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The Lady's Miscellany, Or, Weekly Visitor, for the Use and ..., Volume 13
Affichage du livre entier - 1811
The Lady's Miscellany, Or, Weekly Visitor, for the Use and ..., Volume 12
Affichage du livre entier - 1811
317 Water-street Abbess Apollo struck appeared arms Audley bosom Brantingham breast DANIEL DANCER daugh daughter dear death Don Juan dreadful enchanting Lyre Eugenio exclaimed exer eyes Father Genaro fire fond genio gentleman grief happy heart Heaven honor hope hour inst Ironside John KILVERSTONE lady Lady's Miscellany late Lord Lord Audley Lord Wentworth Louisa Marchioness ment Mervil mind Miss MONK morning last Muses sung Naples Neatly and correctly ness never New-York night note the passing nues to procure o'er pale passing tidings Pedrosa Polydore PUBLISHED BY SAMUEL received San Cipriano Saturday scarce sigh smile soft soon sorrow soul spirit strains alternate String Instruments struck the enchanting sung in strains sweet tears tender thee Thomas H thou thro tion took trembling Tuesday uncon Virginia virtue voice WEEKLY THE VISITOR wife young youth
Page 74 - He that hath pity upon the poor lendeth unto the LORD; and that which he hath given will he pay him again.
Page 48 - Breathes there the man, with soul so dead, Who never to himself hath said, This is my own, my native land ! Whose heart hath ne'er within him burned, As home his footsteps he hath turned From wandering on a foreign strand ? If such there breathe, go, mark him well...
Page 48 - From wandering on a foreign strand ? If such there breathe, go mark him well : For him no minstrel raptures swell ; High though his titles, proud his name, Boundless his wealth as wish can claim ; Despite those titles, power and pelf, The wretch, concentred all in self, Living, shall forfeit fair renown, And, doubly dying, shall go down To the vile dust, from whence he sprung, Unwept, unhonored and unsung.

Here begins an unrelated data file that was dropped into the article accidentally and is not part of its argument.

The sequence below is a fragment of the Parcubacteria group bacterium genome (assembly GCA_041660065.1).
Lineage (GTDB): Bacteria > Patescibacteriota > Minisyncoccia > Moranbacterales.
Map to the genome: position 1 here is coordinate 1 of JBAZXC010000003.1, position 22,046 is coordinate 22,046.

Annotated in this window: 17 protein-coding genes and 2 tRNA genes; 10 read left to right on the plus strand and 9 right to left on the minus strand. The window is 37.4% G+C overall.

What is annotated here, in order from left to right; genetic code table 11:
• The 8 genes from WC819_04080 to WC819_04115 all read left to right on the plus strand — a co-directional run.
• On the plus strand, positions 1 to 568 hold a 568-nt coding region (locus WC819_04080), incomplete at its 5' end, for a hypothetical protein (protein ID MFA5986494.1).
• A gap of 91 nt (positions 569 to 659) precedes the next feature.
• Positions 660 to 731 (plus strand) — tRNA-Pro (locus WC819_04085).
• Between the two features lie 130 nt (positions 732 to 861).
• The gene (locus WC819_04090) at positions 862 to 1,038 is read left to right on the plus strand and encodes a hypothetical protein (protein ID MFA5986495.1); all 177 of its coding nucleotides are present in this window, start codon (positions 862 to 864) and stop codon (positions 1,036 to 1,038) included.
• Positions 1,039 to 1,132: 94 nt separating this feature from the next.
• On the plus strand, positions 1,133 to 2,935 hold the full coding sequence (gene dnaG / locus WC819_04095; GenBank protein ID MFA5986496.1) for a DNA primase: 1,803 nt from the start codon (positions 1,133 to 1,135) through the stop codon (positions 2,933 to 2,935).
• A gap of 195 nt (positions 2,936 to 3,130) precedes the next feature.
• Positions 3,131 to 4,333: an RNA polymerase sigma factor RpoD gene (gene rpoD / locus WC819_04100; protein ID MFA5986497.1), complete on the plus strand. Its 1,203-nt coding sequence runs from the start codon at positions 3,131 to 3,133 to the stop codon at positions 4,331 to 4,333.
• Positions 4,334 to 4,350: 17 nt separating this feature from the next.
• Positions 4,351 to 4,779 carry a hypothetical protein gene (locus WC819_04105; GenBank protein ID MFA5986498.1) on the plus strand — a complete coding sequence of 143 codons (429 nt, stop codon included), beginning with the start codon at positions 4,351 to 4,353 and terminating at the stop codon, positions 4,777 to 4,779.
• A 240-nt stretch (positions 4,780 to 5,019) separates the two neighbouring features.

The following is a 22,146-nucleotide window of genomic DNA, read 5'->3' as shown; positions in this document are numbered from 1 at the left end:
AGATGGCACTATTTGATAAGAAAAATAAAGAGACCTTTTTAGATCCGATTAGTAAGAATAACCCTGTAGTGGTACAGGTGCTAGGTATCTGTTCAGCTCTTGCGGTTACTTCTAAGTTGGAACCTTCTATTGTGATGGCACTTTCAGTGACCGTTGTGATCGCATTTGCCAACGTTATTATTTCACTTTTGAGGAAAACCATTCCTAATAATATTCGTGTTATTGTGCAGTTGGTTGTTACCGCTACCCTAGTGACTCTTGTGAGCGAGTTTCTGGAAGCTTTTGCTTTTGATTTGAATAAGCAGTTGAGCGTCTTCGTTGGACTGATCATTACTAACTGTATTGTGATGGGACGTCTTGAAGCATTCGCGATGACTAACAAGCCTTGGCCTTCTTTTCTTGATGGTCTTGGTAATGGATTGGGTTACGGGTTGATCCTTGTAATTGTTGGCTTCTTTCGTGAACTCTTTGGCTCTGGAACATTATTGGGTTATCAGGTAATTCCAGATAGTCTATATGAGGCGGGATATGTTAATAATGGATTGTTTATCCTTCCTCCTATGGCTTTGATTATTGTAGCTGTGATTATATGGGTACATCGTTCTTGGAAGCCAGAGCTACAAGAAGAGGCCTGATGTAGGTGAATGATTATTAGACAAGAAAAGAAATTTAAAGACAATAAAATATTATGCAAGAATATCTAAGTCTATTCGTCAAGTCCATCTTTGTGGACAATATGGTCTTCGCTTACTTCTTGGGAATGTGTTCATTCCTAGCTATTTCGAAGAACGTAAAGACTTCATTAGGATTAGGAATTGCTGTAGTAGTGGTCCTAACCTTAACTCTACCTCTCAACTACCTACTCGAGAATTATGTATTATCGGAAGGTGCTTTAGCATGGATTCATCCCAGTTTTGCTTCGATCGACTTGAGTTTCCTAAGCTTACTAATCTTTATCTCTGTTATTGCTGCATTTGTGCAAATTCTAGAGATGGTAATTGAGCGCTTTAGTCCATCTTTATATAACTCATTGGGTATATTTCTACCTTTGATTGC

Page 128 - A cap of flowers, and a kirtle Embroider'd all with leaves of myrtle. A gown made of the finest wool, Which from our pretty lambs we pull, Fair lined slippers for the cold, With buckles of the purest gold. A belt of straw and ivy buds With coral clasps and amber studs And if these pleasures may thee move Come live with me and be my Love.
Page 96 - Thou friend to him who knows no friend beside ! Is there in morning's breath, or the sweet gale That steals o'er the tired pilgrim of the vale, Cheering with fragrance fresh his weary frame, Aught like the incense of thy holy flame ? Is aught in all the beauties that adorn The azure heaven, or purple lights of morn ] Is aught so fair in evening's...
Page 12 - Praise the fineness of the day when it is ended ; praise a woman when she is buried; a sword when you have proved it; a maiden after she is married ; the ice when once you have crossed it; and the liquor after it is drunk.
Page 208 - And there came the Beetle, so blind and so black, Who carried the Emmet, his friend, on his back ; And there was the Gnat, and the Dragon-fly too ; With all their relations, green, orange, and blue.
Page 12 - He who travelleth hath need of wisdom. One may do at home whatsoever one will ; but he who is ignorant of good manners will only draw contempt upon himself, when he comes to sit down with men well instructed.
Page 12 - Whilst we live, let us live well: for be a man ever so rich when he lights his fire, death may perhaps enter his door before it be burnt out.